Under the Castro Regime, everything in Cuba is closely monitored, especially the Internet. According to Carlos Ponce of the international watchdog group Freedom House, only about five percent of Cuban residents have unrestricted access to the web. Of those five percent, most work for the government or are part of the Cuban elite.
One major barrier to greater access is the cost of getting online, which, Ponce says, can eat up a large portion of the average Cuban’s monthly salary. The other is the fear of government spying on everything from emails to phone calls.
“If you want to talk with somebody in the island, you have to find a secure line,” he says. “Sometimes they don't want to talk because it's too expensive to use the cell phones, and they know that somebody's going to listen.”
At the same time, the government’s push for universal education has led to a nearly 100 percent literacy rate — and a country full of smart, motivated people with few outlets for expression and little access to the outside world.
Yoani Sanchez is a well-known Cuban blogger and advocate for freedom of expression. She says there’s a thirst for technology on the island, which has lead to some ingenious solutions. She built her first computer out of scrap parts. “And I remember a friend of mine had given me something that was useless — this was a machine for purposes of plucking hair from your legs. And I traded that in the black market for a microprocessor.”
Sanchez says there’s a thriving black market for electronics in Cuba, as well as a large illegal network of WiFi connections and ethernet cables snaking from house to house. There’s also something known as the Sneakernet, a system of passing information from person to person through flash drives and pen drives. Sanchez says this has been a lifeline for many.
This opening of relations between the US and Cuba has many hoping that things like the Sneakernet will become obsolete once widespread, unfettered Internet access is available. Freedom House’s Carlos Ponce sees the possible infusion of new technology into the country as a good development — as long as it’s paired with a loosening of government restrictions on that technology. “It is positive to have better technologies,” he says. “Or to find a way with satellites, or with other ways to have access to better Internet connections in Cuba. ... But I don't think that's the government approach right now.”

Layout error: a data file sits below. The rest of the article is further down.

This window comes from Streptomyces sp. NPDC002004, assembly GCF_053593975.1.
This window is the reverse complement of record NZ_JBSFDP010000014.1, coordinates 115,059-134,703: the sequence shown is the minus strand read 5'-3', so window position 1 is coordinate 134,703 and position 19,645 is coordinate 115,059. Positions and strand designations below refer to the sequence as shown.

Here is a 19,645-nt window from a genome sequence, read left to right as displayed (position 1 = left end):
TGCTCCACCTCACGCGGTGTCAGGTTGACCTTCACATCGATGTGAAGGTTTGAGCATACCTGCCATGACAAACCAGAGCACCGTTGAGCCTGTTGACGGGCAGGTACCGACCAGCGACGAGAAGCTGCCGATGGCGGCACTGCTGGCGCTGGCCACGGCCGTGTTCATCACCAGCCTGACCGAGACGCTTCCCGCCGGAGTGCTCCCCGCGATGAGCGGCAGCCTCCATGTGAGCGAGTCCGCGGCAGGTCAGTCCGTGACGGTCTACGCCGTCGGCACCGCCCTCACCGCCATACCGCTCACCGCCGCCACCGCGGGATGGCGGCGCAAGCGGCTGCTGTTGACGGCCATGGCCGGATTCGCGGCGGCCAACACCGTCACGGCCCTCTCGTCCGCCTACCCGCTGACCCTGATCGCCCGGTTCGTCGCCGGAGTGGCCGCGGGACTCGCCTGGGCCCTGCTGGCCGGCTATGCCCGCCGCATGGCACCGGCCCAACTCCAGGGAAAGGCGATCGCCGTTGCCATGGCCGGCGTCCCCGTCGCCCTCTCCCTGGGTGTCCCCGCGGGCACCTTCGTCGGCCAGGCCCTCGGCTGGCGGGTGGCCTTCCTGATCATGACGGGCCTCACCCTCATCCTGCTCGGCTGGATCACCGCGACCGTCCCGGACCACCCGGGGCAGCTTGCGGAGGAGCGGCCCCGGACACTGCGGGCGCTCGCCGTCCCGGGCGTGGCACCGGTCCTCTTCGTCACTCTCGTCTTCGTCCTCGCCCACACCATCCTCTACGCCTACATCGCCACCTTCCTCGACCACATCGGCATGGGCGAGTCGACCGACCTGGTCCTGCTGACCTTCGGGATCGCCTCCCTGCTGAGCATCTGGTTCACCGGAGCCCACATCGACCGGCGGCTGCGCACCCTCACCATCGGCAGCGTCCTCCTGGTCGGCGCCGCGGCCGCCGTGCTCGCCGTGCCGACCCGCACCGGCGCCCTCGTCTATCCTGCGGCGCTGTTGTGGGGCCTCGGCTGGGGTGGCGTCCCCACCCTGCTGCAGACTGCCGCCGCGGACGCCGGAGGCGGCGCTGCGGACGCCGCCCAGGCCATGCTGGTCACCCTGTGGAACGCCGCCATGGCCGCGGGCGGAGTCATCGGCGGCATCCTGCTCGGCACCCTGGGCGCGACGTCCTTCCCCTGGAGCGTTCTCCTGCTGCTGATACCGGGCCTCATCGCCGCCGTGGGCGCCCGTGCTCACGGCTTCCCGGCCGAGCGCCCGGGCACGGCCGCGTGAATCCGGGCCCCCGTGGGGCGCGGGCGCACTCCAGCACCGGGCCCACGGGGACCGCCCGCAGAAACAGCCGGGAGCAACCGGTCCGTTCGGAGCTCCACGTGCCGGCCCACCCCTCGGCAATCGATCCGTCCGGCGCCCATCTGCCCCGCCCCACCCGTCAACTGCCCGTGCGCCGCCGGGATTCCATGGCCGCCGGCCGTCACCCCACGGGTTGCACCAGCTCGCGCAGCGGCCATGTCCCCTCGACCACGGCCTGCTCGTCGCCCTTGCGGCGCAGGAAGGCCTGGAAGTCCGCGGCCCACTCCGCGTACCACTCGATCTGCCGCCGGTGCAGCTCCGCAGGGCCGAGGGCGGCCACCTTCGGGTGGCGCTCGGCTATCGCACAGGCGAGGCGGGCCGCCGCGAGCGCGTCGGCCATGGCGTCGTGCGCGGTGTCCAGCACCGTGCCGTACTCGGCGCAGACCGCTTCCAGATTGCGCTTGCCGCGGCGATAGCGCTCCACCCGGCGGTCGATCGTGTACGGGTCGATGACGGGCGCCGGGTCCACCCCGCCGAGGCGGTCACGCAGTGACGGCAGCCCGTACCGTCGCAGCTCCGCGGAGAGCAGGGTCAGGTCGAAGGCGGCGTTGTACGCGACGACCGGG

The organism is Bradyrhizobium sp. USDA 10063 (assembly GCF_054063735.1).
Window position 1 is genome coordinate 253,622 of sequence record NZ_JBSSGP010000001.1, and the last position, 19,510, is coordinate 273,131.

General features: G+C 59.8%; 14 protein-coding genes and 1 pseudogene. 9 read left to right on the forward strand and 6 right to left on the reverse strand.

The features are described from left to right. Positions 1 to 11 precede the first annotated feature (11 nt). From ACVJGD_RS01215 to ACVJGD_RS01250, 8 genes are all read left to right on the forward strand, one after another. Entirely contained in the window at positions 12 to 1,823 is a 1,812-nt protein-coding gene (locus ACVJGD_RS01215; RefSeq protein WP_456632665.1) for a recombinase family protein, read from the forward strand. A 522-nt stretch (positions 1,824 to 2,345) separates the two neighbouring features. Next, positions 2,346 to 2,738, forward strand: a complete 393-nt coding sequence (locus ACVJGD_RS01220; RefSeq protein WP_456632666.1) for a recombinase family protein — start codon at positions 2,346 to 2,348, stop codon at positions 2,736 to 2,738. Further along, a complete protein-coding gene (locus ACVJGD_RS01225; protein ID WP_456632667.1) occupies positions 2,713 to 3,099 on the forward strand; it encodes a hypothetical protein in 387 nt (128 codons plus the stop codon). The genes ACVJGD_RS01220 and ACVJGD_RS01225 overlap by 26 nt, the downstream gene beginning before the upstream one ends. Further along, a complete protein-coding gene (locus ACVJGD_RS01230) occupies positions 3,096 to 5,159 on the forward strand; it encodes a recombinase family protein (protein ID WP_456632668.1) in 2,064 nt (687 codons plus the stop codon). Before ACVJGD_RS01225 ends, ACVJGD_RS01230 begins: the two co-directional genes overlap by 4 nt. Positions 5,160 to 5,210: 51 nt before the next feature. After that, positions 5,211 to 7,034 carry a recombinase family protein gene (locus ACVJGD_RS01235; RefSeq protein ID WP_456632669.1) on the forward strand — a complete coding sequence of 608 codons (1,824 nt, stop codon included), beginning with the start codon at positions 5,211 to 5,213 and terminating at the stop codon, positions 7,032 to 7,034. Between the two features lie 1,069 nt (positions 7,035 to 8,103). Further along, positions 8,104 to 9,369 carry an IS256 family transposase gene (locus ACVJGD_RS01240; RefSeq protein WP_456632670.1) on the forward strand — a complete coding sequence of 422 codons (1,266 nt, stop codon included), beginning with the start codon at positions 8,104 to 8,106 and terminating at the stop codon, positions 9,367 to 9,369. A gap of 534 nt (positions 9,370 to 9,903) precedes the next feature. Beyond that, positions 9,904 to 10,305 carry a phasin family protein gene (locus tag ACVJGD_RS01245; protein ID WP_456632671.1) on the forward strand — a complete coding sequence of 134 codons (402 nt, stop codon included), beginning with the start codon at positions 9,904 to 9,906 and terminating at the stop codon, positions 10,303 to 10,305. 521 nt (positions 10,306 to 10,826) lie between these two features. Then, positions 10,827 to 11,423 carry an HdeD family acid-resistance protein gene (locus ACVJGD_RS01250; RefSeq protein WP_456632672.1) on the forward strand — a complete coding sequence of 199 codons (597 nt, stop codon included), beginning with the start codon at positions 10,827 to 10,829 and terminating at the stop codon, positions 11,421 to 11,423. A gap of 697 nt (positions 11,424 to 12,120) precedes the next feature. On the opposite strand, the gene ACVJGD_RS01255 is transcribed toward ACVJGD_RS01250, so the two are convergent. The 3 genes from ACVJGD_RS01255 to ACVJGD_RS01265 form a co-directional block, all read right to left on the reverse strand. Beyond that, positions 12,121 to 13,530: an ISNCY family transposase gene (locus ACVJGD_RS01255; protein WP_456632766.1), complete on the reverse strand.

Yet the momentum of change is palpable for people like 26-year-old Raul Moas of the Miami-based organization Roots of Hope. Since 2009, his organization has distributed more than 12,000 pieces of electronics to young people on the island including refurbished laptops, USB sticks, cell phones and tablets. And they did it legally. As Moas explains, what Cuba needs now is an evolution, not another revolution.
“Our goal is not a political one,” he says. “It’s not regime change in Cuba. It’s not to bring down government. Not at all. Our goal and status is to empower people, to empower generations, so that they can define what their country’s future should look like.”
That said, once they’ve distributed the electronics, they don’t monitor how the technology is used. Maos points to “the package” — essentially a collection of digital media: TV shows, music, digital magazines, offline copies of websites including all of Wikipedia — uncensored material that comes in to the island through travelers or illegal satellite dishes. All of this is bought and sold on the black market and distributed via flash drive. Moas says it’s this Cuban ingenuity that will drive change on the island.
“Anything we can do to contribute to that, to having Cubans feel like they have a voice, they’re not just listeners, but rather they can be active contributors and participants in a conversation about the nation’s future, is a good thing,” he says.
Moas says with each new connection, each new conversation, and each new voice willing to speak out, there is a greater likelihood that change will finally come to a government whose policies have been stagnant for decades.